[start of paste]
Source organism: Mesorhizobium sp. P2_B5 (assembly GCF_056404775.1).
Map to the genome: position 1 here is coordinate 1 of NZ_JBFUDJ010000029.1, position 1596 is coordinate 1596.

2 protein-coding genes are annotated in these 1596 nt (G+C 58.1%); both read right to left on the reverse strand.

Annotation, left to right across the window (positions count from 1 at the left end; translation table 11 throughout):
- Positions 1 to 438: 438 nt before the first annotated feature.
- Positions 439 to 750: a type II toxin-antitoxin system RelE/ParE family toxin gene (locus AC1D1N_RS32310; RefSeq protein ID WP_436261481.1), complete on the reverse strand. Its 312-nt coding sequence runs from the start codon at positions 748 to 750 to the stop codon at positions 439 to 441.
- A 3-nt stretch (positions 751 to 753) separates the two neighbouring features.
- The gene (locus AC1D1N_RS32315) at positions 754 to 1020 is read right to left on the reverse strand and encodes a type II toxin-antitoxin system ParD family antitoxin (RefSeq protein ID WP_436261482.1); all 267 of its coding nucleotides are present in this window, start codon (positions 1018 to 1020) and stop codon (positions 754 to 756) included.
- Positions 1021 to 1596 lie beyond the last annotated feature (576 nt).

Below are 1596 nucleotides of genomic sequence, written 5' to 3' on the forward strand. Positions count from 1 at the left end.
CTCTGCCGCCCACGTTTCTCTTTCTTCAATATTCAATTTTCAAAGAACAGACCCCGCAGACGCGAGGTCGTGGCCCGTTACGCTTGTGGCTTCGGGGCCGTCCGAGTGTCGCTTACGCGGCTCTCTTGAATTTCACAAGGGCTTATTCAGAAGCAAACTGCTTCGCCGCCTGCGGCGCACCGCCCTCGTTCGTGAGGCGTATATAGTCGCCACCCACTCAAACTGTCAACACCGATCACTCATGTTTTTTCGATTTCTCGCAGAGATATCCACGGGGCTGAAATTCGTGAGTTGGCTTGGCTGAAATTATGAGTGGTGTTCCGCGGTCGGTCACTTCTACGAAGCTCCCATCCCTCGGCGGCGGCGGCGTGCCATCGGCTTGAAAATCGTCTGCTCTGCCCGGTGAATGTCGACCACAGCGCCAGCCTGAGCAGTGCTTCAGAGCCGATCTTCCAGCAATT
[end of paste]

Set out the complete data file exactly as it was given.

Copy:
Source organism: Mesorhizobium sp. P2_B5 (assembly GCF_056404775.1).
Map to the genome: position 1 here is coordinate 1 of NZ_JBFUDJ010000029.1, position 1596 is coordinate 1596.

2 protein-coding genes are annotated in these 1596 nt (G+C 58.1%); both read right to left on the reverse strand.

Annotation, left to right across the window (positions count from 1 at the left end; translation table 11 throughout):
- Positions 1 to 438: 438 nt before the first annotated feature.
- Positions 439 to 750: a type II toxin-antitoxin system RelE/ParE family toxin gene (locus AC1D1N_RS32310; RefSeq protein ID WP_436261481.1), complete on the reverse strand. Its 312-nt coding sequence runs from the start codon at positions 748 to 750 to the stop codon at positions 439 to 441.
- A 3-nt stretch (positions 751 to 753) separates the two neighbouring features.
- The gene (locus AC1D1N_RS32315) at positions 754 to 1020 is read right to left on the reverse strand and encodes a type II toxin-antitoxin system ParD family antitoxin (RefSeq protein ID WP_436261482.1); all 267 of its coding nucleotides are present in this window, start codon (positions 1018 to 1020) and stop codon (positions 754 to 756) included.
- Positions 1021 to 1596 lie beyond the last annotated feature (576 nt).

Below are 1596 nucleotides of genomic sequence, written 5' to 3' on the forward strand. Positions count from 1 at the left end.
CTCTGCCGCCCACGTTTCTCTTTCTTCAATATTCAATTTTCAAAGAACAGACCCCGCAGACGCGAGGTCGTGGCCCGTTACGCTTGTGGCTTCGGGGCCGTCCGAGTGTCGCTTACGCGGCTCTCTTGAATTTCACAAGGGCTTATTCAGAAGCAAACTGCTTCGCCGCCTGCGGCGCACCGCCCTCGTTCGTGAGGCGTATATAGTCGCCACCCACTCAAACTGTCAACACCGATCACTCATGTTTTTTCGATTTCTCGCAGAGATATCCACGGGGCTGAAATTCGTGAGTTGGCTTGGCTGAAATTATGAGTGGTGTTCCGCGGTCGGTCACTTCTACGAAGCTCCCATCCCTCGGCGGCGGCGGCGTGCCATCGGCTTGAAAATCGTCTGCTCTGCCCGGTGAATGTCGACCACAGCGCCAGCCTGAGCAGTGCTTCAGAGCCGATCTTCCAGCAATT